“If you don’t find a way to make money while you sleep, you will work until you die.”
— Warren Buffett
Our company has over $250 million in multifamily real estate assets.
People are surprised when I tell them I’m not really emotionally attached to multifamily.
Real estate is good, but I don’t have a deep eternal love for it.
BUT, It’s definitely done a lot for me!
But it really doesn’t matter whether you invest in self-storage or multifamily or Bitcoin.
The asset doesn’t matter but rather what the asset does for you.
What are the returns?
What are the tax benefits?
What happens during a recession?
Don’t fall in love with the deal; fall in love with the numbers.
If you’re looking at just one asset, it’s important that you have an open mind to see what else is out there.
Let’s look at some options!
1. What Investors Think
Most investors consider their investing options.
This is generally what I do.
What I’ve learned after over 1,300 calls with investors is that people are biased.
They like sticking to what they know.
But it doesn’t always make sense in every market to stick with one plan.
It’s good to be open.
Things can work well in one season and the next season they might not work so well.
If you were a bond investor in the last 40 years, you can see on this chart that you would’ve done phenomenally well.
The rates on bonds have gone down consistently over time.
The older bonds continue to be worth more as bond values go down.
Bonds are not that great anymore.
Rates are rising and that decreases the value of bonds.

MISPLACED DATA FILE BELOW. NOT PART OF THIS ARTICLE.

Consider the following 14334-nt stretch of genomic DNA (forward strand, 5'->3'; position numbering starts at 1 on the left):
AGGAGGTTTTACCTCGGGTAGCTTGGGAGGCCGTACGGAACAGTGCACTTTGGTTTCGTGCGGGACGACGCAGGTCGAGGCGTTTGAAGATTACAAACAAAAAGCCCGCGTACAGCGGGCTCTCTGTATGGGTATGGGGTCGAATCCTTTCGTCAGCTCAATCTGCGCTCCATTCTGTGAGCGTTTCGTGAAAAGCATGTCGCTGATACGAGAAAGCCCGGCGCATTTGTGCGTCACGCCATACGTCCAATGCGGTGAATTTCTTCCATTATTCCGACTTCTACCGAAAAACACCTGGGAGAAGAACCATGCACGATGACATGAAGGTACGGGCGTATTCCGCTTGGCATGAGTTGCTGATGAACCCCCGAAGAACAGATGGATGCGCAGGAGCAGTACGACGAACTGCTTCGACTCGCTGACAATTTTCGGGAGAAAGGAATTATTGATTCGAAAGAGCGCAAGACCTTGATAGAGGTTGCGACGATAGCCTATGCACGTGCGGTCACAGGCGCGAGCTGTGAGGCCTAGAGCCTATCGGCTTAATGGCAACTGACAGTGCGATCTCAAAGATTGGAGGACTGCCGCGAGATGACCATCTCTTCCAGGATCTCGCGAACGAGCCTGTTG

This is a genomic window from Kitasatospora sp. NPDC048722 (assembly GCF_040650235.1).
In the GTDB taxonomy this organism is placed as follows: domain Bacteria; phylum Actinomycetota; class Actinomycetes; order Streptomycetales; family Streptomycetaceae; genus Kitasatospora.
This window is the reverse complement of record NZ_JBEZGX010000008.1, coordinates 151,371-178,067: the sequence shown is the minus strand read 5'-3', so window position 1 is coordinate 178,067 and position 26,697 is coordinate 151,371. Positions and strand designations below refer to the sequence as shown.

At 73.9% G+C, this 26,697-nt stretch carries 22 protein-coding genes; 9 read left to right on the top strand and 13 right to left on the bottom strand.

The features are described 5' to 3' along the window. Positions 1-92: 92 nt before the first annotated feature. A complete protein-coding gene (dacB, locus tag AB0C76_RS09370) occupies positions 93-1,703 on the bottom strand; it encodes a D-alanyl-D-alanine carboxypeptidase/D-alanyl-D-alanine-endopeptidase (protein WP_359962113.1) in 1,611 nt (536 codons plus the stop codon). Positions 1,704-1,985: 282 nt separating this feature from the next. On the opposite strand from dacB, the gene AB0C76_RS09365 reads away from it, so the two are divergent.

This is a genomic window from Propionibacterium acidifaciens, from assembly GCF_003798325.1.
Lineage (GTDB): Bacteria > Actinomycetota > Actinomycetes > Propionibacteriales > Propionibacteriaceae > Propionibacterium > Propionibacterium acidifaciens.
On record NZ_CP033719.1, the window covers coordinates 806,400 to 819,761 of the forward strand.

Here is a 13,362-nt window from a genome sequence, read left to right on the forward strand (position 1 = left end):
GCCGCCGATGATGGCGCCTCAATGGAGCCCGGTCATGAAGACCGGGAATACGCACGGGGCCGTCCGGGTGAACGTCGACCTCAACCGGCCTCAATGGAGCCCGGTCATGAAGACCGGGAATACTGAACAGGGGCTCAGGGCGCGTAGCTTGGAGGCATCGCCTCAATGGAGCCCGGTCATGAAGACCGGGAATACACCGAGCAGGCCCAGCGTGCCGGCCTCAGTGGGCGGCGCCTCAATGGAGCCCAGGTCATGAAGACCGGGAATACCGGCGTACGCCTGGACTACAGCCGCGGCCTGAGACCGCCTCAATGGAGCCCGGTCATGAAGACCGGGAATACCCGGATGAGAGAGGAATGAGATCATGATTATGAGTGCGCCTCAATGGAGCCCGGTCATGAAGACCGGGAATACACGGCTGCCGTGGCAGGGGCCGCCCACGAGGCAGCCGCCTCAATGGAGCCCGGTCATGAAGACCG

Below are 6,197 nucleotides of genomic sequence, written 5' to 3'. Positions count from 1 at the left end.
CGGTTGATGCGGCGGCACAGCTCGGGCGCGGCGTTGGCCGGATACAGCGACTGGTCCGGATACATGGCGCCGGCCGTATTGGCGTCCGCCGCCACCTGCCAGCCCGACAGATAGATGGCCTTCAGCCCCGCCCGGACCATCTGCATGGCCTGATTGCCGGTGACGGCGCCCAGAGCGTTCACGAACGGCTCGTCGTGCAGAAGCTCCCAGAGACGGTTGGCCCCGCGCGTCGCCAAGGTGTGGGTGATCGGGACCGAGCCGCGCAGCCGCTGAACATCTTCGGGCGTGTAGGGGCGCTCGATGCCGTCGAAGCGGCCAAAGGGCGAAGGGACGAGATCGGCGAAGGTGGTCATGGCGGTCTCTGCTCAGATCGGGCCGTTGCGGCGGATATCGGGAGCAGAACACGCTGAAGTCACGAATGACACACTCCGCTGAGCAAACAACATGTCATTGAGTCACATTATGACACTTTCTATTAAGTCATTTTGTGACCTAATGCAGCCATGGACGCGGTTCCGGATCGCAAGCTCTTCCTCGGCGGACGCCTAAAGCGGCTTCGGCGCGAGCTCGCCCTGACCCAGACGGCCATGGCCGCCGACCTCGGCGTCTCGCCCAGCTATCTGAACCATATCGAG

Interest rates are also rising in single family.
At the time of this blog, a 30-year fixed rate is 7%.
If you had a $500,000 house, a year ago you may have had a 30-year fixed rate of 3%, including escrow.
That means you’d pay around $2,353 per month.
If the rate is now 7% that means you’d pay $3,328, which is a thousand-dollar increase.
That’s a 41% higher payment than you were paying a year ago!
With that information, is single family a great place to invest?
Right now, I’m not seeing rents rise by 41% in a year.
They’ve risen, but not that much.
What happens if rates skyrocket in the future?
That’s why multifamily still looks attractive to me.
People who want to buy houses either aren’t able or don’t want to due to the high interest rates.
Where will they go?
They’re gonna go to multifamily.
They’re gonna go to rentals.
Remember: It’s important to look at the asset.
What does it do for you?
Does it reduce taxes?
Does it give you other benefits?
Let’s take a closer look at these questions.
2. What An Asset Can Do For You
What does an asset do for you?
To answer this question, the first thing you want to ask yourself is:
What are your goals?
Are you looking to retire in two years?
In that case, maybe cash flow will be important to you.
Are you looking to grow your retirement account or cash account?
Is your time horizon not as important?
Maybe appreciation will matter more.
If you have a great asset but it doesn’t really get you where you want to go, then it’s not really helping you.
It needs to be a match between those two.
I’m going to use the example of multifamily to show how you can find that match.
There are some incredible benefits to multifamily.
First is the inflation hedge.
This chart from Mother Jones shows that the line between rents and inflation is almost completely correlated.
That means if I own the asset, there will be an inflation hedge.